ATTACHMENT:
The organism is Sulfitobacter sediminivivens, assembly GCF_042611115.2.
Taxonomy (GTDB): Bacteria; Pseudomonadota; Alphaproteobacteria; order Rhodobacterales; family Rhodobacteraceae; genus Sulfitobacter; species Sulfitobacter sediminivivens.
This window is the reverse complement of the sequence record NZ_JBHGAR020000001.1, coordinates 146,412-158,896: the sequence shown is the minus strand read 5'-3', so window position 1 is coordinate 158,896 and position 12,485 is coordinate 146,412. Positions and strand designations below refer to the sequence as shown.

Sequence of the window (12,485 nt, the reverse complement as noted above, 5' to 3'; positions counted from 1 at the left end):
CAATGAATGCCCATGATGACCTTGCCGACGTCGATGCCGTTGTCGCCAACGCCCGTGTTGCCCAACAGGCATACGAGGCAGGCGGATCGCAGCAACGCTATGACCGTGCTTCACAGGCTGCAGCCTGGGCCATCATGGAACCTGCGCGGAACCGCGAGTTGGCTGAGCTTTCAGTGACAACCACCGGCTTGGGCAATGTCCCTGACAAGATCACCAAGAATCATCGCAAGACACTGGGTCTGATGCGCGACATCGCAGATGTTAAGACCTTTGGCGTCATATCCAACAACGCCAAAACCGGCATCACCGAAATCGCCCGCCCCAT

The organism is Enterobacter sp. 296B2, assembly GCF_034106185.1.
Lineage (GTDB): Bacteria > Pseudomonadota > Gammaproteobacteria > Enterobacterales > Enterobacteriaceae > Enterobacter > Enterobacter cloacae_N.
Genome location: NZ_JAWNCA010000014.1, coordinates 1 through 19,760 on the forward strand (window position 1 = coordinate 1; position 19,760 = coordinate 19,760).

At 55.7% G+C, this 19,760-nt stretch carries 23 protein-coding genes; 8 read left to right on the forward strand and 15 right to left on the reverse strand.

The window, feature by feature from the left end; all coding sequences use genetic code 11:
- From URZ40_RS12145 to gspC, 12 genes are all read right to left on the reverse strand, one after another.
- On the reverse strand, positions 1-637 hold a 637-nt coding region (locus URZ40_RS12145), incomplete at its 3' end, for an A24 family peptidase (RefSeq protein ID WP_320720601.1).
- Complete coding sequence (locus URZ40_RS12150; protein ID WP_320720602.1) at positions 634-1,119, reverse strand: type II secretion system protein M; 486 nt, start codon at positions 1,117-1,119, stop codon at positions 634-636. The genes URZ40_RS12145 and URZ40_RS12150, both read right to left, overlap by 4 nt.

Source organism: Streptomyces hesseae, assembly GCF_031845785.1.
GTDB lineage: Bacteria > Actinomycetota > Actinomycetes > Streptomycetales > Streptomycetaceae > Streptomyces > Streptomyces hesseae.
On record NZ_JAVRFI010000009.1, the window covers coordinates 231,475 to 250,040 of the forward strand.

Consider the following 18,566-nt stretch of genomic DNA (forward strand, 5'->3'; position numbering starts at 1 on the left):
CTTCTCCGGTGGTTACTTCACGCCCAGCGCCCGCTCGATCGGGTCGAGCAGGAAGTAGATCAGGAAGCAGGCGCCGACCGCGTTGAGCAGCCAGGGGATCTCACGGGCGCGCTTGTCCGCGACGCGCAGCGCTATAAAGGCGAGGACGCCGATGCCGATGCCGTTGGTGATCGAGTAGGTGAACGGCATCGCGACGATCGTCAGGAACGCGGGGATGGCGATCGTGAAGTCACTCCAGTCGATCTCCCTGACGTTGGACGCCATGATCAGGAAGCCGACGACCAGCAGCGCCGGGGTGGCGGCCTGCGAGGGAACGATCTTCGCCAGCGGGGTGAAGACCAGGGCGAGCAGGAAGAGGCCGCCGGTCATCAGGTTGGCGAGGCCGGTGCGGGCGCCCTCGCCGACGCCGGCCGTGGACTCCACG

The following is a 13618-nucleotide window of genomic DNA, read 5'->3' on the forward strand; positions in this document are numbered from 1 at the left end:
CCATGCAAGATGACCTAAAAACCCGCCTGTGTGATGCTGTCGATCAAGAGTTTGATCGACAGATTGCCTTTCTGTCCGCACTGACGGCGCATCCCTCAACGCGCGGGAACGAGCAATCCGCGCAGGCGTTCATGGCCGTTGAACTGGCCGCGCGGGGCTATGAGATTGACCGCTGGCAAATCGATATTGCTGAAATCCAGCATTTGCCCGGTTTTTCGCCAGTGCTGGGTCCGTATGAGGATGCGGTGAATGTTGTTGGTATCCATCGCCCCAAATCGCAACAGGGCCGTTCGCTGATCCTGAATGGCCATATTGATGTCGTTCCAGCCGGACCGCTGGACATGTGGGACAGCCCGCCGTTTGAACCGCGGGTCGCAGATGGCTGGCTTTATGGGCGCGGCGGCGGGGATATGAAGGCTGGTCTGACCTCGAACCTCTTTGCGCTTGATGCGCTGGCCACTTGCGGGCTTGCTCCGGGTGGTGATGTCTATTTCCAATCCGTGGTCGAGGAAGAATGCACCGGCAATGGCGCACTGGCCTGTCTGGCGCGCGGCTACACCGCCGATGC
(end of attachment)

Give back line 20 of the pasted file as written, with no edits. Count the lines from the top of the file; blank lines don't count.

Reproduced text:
CCATGCAAGATGACCTAAAAACCCGCCTGTGTGATGCTGTCGATCAAGAGTTTGATCGACAGATTGCCTTTCTGTCCGCACTGACGGCGCATCCCTCAACGCGCGGGAACGAGCAATCCGCGCAGGCGTTCATGGCCGTTGAACTGGCCGCGCGGGGCTATGAGATTGACCGCTGGCAAATCGATATTGCTGAAATCCAGCATTTGCCCGGTTTTTCGCCAGTGCTGGGTCCGTATGAGGATGCGGTGAATGTTGTTGGTATCCATCGCCCCAAATCGCAACAGGGCCGTTCGCTGATCCTGAATGGCCATATTGATGTCGTTCCAGCCGGACCGCTGGACATGTGGGACAGCCCGCCGTTTGAACCGCGGGTCGCAGATGGCTGGCTTTATGGGCGCGGCGGCGGGGATATGAAGGCTGGTCTGACCTCGAACCTCTTTGCGCTTGATGCGCTGGCCACTTGCGGGCTTGCTCCGGGTGGTGATGTCTATTTCCAATCCGTGGTCGAGGAAGAATGCACCGGCAATGGCGCACTGGCCTGTCTGGCGCGCGGCTACACCGCCGATGC